By Gustavo Arellano
By R. Scott Moxley
By Alfonso Delgado
By Courtney Hamilton
By Joel Beers
By Peter Maguire
By Charles Lam
By Charles Lam
Silva's actions when he was on the Huntington Beach City Council from 1988 to 1994 were a large part of why Sullivan and his three allies on the council had so little to work with. Silva supported the Koll Co. constantly, even when a majority of the council-and the city-thought the development ludicrous and destructive.
*In April 1993, Silva voted against the city asking the Board of Supervisors to yield Bolsa Chica jurisdiction to the City Council. The measure passed 4-2.
*In August 1993, Silva voted against applying for a grant to buy land near the wetlands in an effort to keep the land away from Koll. The measure passed 5-2.
*In February 1994, Silva voted against sending detailed criticisms of the Bolsa Chica development to the Board of Supervisors. The measure passed 4-2.
In May 1994, the Los Angeles Times reported that Koll Co. split $40,000 between Silva and Haydee Tillotson, his opponent for the 2nd District seat. When Silva won, Koll continued its generous support. Over the course of Silva's tenure on the board, Koll-its directors, employees, affiliates, attorneys, geologists, engineers, surveyors and consultants-contributed well more than $30,000 to Silva. In the past five months alone, Koll Co. executives contributed more than $10,000. To this day, despite staggering opposition from environmental groups and Huntington Beach residents, Koll remains committed to more than 1,000 homes on the Bolsa Chica bluffs. Koll's investment in Silva has paid off in spades.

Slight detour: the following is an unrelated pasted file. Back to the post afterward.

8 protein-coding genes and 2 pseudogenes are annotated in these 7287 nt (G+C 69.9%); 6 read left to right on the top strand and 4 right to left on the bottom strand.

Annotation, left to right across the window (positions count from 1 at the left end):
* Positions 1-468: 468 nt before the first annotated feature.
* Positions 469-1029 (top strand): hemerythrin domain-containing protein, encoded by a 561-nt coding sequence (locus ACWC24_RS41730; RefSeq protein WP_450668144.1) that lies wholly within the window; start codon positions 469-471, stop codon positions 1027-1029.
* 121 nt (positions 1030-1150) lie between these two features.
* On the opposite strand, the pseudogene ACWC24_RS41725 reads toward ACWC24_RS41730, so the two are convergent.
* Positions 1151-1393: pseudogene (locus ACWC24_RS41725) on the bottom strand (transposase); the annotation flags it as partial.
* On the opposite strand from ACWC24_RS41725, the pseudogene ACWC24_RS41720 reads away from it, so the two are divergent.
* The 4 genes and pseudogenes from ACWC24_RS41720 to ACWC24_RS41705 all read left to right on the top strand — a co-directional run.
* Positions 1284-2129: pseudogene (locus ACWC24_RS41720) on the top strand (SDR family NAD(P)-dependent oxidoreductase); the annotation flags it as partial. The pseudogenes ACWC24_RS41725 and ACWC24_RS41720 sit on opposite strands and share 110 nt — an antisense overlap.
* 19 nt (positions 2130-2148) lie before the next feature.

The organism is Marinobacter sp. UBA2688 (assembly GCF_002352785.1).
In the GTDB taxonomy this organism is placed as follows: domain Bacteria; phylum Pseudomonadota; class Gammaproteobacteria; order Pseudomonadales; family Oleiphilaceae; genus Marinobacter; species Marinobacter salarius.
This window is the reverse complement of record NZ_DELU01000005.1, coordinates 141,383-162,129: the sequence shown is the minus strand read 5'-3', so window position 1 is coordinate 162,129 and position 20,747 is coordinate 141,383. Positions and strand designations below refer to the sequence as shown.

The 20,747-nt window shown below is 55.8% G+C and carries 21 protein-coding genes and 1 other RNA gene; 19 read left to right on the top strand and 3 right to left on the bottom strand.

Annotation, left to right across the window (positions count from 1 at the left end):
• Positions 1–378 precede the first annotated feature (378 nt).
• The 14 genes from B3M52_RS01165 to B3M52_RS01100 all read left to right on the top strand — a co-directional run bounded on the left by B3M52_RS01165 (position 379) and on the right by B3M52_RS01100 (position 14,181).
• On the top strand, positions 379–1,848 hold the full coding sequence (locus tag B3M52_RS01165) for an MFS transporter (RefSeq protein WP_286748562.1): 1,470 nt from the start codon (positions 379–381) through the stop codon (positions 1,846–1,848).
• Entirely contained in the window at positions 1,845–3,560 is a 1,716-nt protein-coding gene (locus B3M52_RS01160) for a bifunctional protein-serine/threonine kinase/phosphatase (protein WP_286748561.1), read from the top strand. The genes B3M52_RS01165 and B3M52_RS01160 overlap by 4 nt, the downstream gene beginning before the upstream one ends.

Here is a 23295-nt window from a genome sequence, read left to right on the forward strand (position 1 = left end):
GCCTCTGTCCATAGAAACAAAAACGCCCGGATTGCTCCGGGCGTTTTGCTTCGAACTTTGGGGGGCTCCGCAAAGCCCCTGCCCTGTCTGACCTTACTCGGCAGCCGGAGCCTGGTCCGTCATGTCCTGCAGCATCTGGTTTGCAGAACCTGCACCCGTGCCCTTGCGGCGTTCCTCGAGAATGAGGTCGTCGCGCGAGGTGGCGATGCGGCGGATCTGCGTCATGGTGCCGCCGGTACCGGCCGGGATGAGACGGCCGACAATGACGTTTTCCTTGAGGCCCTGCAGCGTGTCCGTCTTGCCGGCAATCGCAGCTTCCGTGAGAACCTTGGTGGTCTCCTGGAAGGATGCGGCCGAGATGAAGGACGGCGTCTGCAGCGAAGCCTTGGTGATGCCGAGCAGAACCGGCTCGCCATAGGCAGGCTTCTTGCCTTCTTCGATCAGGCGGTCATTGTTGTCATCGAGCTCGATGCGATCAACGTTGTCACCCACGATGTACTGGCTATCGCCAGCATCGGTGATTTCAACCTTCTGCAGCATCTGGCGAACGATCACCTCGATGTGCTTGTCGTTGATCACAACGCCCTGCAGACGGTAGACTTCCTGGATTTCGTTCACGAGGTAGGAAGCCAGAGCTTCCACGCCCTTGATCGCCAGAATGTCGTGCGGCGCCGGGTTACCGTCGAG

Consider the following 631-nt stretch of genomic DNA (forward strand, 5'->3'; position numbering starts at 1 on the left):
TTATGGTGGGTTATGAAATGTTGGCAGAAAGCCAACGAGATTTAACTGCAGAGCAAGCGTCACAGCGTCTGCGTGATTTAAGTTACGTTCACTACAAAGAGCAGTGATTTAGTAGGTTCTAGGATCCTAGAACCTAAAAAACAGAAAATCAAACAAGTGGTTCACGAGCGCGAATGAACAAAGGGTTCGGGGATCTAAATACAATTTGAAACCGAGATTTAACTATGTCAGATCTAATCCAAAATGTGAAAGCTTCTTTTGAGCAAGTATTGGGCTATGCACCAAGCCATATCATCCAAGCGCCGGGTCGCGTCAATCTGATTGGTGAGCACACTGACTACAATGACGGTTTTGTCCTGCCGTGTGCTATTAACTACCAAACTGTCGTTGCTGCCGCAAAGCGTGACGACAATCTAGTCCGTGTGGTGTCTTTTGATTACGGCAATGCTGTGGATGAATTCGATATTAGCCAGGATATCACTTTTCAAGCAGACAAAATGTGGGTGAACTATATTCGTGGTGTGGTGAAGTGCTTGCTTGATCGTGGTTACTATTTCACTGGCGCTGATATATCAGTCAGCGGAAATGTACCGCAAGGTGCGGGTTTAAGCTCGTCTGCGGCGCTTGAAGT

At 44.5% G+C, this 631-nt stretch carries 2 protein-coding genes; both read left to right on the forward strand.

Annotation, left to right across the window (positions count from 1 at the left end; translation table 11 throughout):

In February 1995, Governor Pete Wilson appointed Silva to the California Air Resources Board (CARB). The board oversees state air-pollution controls and monitors pollution-abatement programs. If you're the Koll Co. or the Irvine Co., it's the perfect spot for a man with Silva's lack of qualifications and intelligence. He hasn't attended one-quarter of CARB's 43 meetings. At many meetings, Silva says nothing more than "Here" during roll call. On the few occasions when he has spoken, it's vintage Silva. During a March 1997 meeting, he felt compelled to offer the following cliché-loaded insights:
I know that we have final deadlines followed by a final deadline. Jim, you wanted to make a point?
And I'm sure that we've all been at meetings where they say, "Well, we'll have a deadline," but if we don't meet that, then we'll create another one, which I think is really confusing the market, in this case, the manufacturers as well as the consumers. I don't want to poison the well, but I also realize that we have a target that we're shooting at. And I think if we're sending out mixed messages, we're going to be creating more problems on down the line. I will be supporting this, but I do have some reservations.